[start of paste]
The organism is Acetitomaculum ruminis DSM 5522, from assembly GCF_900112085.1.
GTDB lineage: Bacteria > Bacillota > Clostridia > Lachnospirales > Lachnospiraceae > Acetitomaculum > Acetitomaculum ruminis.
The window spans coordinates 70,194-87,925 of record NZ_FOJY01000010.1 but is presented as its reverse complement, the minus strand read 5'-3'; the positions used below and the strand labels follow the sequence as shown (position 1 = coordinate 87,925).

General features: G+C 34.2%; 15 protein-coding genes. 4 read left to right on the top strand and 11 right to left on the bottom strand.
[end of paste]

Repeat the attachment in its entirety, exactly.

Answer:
The organism is Acetitomaculum ruminis DSM 5522, from assembly GCF_900112085.1.
GTDB lineage: Bacteria > Bacillota > Clostridia > Lachnospirales > Lachnospiraceae > Acetitomaculum > Acetitomaculum ruminis.
The window spans coordinates 70,194-87,925 of record NZ_FOJY01000010.1 but is presented as its reverse complement, the minus strand read 5'-3'; the positions used below and the strand labels follow the sequence as shown (position 1 = coordinate 87,925).

General features: G+C 34.2%; 15 protein-coding genes. 4 read left to right on the top strand and 11 right to left on the bottom strand.